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Health Tip: Enjoy a Healthier Plane Ride

Posted 28 Apr 2016 by Drugs.com

-- Planning a plane trip? There are steps you can take for a better, healthier excursion. Here are suggestions from the American Academy of Family Physicians: Store medication to be taken during the trip in a carry-on bag. Pack extra meds in case of unexpected delays. Talk to your doctor about whether you'll need to adjust your meds during your trip. Keep an identification card with you at all times if you have epilepsy or diabetes. Also, bring a list of all medications and doses, and your doctor's contact information. Drink plenty of water before and during your flight to prevent dehydration. Read more

Related support groups: Benadryl, Promethazine, Diphenhydramine, Phenergan, NyQuil, Tylenol PM, Unisom, Alka-Seltzer, Doxylamine, Motion Sickness, Benadryl Allergy, Codeine/Promethazine, Advil PM, Promethazine DM, ZzzQuil, Itch Relief, Promethazine VC, Sominex, Cyclizine, Simply Sleep

Can Certain Allergy Meds Worsen Restless Legs Syndrome?

Posted 19 Apr 2016 by Drugs.com

TUESDAY, April 19, 2016 – Over-the-counter allergy medications may worsen symptoms of restless legs syndrome, a neurologist contends. People with the syndrome experience uncomfortable sensations and strong urges to move their legs, which can be painful and disrupt sleep, according to Dr. William Ondo. He is director of the Movement Disorders Clinic at Houston Methodist Hospital. Nearly 12 million people in the United States have restless legs syndrome, according to the American Sleep Association. "Patients with restless legs syndrome already have difficulty sleeping as their symptoms tend to worsen at night or with rest, but sedating antihistamines ... can intensify the symptoms," Ondo said in a hospital news release. Many people take sedating antihistamines to treat sneezing, runny nose and other symptoms of seasonal allergies. "We don't yet understand why sedating antihistamines ... Read more

Related support groups: Allergic Reactions, Allergies, Benadryl, Hydroxyzine, Zyrtec, Promethazine, Claritin, Allegra, Loratadine, Diphenhydramine, Allergic Rhinitis, Phenergan, Hay Fever, Cetirizine, Vistaril, Cyproheptadine, Atarax, Tylenol PM, Fexofenadine, Periactin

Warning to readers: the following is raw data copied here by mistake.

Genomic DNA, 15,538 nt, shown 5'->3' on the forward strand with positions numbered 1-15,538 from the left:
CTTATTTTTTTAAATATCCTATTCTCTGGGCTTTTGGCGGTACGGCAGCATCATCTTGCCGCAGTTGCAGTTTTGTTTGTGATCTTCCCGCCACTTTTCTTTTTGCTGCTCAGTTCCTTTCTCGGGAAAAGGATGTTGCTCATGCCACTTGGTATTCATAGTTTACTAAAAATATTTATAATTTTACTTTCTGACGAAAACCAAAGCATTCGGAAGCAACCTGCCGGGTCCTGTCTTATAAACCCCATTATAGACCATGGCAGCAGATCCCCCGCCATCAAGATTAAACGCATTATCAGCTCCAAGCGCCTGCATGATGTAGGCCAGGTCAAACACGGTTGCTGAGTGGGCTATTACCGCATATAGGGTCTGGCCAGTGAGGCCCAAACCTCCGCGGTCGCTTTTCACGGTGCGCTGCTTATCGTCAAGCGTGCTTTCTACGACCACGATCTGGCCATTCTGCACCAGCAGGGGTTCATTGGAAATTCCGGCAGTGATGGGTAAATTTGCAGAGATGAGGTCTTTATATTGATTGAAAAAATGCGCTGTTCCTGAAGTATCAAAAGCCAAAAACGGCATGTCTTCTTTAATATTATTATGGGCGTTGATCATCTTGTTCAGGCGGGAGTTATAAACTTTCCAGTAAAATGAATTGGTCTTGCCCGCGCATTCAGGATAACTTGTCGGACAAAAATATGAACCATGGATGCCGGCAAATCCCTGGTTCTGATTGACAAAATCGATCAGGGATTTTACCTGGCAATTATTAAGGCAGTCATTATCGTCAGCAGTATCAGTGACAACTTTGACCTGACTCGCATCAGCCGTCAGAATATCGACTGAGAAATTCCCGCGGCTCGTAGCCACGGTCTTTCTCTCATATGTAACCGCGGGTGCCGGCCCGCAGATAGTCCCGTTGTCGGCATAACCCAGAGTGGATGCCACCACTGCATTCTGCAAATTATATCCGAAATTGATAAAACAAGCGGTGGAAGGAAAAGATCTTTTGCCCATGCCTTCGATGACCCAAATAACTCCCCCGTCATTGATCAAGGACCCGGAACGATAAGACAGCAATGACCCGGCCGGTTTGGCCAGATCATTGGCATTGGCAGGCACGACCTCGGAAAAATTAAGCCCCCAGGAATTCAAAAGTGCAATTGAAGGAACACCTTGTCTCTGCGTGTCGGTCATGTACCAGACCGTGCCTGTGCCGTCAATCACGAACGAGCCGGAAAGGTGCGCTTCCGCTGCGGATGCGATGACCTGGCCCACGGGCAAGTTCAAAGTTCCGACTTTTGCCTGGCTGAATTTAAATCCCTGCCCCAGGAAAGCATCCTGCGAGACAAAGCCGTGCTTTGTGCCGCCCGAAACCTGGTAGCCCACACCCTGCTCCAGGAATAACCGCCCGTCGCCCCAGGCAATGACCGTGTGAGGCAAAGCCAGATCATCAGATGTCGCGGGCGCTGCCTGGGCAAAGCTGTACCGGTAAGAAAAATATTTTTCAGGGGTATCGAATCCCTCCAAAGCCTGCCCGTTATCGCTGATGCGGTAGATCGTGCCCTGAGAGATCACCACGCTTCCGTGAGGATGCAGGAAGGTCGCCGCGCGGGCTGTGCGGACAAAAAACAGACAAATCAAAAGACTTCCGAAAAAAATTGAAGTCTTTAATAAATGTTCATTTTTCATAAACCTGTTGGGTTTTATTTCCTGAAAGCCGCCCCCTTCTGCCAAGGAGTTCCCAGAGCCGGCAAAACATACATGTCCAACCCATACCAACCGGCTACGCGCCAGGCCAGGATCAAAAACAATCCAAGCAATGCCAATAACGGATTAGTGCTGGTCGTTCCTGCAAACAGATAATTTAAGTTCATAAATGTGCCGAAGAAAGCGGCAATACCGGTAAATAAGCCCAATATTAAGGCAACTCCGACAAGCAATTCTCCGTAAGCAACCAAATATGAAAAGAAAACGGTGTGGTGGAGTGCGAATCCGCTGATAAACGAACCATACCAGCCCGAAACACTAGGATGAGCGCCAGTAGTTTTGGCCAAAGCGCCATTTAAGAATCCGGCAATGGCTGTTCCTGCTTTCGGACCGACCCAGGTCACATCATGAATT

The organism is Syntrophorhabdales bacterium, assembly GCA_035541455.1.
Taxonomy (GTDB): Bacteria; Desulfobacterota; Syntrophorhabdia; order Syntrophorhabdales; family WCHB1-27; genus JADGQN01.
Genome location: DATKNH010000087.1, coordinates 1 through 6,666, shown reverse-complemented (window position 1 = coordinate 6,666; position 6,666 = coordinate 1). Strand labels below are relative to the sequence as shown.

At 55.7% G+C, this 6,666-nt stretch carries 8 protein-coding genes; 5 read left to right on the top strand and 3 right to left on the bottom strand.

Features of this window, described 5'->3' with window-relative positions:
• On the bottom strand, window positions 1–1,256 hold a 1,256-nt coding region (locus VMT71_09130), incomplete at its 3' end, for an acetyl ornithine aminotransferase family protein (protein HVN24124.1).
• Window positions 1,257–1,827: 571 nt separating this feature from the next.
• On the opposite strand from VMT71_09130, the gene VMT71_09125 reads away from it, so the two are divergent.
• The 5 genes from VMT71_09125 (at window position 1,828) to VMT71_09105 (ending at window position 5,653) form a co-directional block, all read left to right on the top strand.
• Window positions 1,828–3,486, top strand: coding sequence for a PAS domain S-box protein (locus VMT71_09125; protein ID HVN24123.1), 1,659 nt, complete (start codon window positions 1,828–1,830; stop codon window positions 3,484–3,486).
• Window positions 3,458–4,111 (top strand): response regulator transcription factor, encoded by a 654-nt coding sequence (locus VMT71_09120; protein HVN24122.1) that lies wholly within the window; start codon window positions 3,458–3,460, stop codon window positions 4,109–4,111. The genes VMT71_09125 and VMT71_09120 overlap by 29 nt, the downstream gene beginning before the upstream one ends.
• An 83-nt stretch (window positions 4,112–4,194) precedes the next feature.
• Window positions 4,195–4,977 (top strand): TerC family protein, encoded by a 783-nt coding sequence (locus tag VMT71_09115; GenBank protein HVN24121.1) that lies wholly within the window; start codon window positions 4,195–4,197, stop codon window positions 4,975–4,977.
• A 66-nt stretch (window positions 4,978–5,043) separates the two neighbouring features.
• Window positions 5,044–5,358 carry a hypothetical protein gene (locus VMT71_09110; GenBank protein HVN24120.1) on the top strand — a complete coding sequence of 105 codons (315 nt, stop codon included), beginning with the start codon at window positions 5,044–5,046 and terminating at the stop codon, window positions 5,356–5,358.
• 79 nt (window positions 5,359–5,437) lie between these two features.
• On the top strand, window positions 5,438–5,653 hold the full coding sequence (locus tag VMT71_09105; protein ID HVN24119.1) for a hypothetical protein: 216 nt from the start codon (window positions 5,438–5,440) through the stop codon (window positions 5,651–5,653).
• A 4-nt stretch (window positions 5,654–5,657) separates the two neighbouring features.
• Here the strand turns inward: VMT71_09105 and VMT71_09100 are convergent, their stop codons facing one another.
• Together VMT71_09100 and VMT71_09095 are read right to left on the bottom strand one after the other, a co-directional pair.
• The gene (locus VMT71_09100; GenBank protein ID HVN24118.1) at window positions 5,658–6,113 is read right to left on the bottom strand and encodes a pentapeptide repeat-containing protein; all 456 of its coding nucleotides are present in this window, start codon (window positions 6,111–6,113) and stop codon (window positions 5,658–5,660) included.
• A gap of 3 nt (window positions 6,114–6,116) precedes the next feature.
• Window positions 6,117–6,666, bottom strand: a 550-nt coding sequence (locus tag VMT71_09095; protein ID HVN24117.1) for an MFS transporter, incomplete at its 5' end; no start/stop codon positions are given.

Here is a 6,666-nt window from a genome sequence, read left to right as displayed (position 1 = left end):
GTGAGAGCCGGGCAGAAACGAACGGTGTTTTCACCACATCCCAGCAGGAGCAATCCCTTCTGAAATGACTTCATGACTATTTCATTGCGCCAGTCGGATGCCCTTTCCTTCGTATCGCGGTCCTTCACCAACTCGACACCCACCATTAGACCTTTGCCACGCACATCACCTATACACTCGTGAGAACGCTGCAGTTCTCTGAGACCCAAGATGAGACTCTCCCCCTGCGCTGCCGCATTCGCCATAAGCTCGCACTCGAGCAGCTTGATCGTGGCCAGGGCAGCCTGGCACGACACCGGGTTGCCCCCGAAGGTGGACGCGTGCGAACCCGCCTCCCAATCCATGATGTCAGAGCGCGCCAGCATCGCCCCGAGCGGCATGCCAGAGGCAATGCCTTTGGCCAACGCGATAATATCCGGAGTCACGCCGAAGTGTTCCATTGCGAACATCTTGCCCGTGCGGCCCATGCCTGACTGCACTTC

Kids' ER Visits for Medicine Overdoses Dropping: Report

Posted 8 Sep 2015 by Drugs.com

TUESDAY, Sept. 8, 2015 – Fewer children are winding up in emergency rooms for accidental poisonings involving commonly used medications, a new U.S. government study finds. "We think these declines are real," said lead researcher Maribeth Lovegrove, of the U.S. Centers for Disease Control and Prevention's division of healthcare quality promotion. Between 2004 and 2013, approximately 640,000 children aged 5 and younger were seen in emergency rooms for ingesting drugs. Of these, 70 percent were 1- or 2-year-olds, and nearly one in five were hospitalized, according to the report. The number of pediatric emergency room visits rose during the early 2000s, peaking at approximately 76,000 in 2010, but declined to approximately 59,000 visits in 2013, Lovegrove said. While there has been a decline in emergency room visits, 59,000 visits a year for young children is still too many, Lovegrove ... Read more

Related support groups: Xanax, Suboxone, Oxycodone, Hydrocodone, Methadone, Percocet, Tramadol, OxyContin, Klonopin, Vicodin, Norco, Cough, Fentanyl, Clonazepam, Morphine, Ativan, Valium, Codeine, Lortab, Tylenol

Health Tip: Avoid Canker Sore Pain

Posted 3 Aug 2015 by Drugs.com

-- Canker sores are painful lesions that tend to develop inside the cheek or lips, on the gums or under the tongue. The American Academy of Family Physicians offers this advice to help ease canker sore pain: Avoid chewing gum. Steer clear of foods that are particularly spicy, crunchy or hard. Use a soft toothbrush after every meal, and floss daily to rid your mouth of lingering food. Talk to your doctor if you develop frequent canker sores. Read more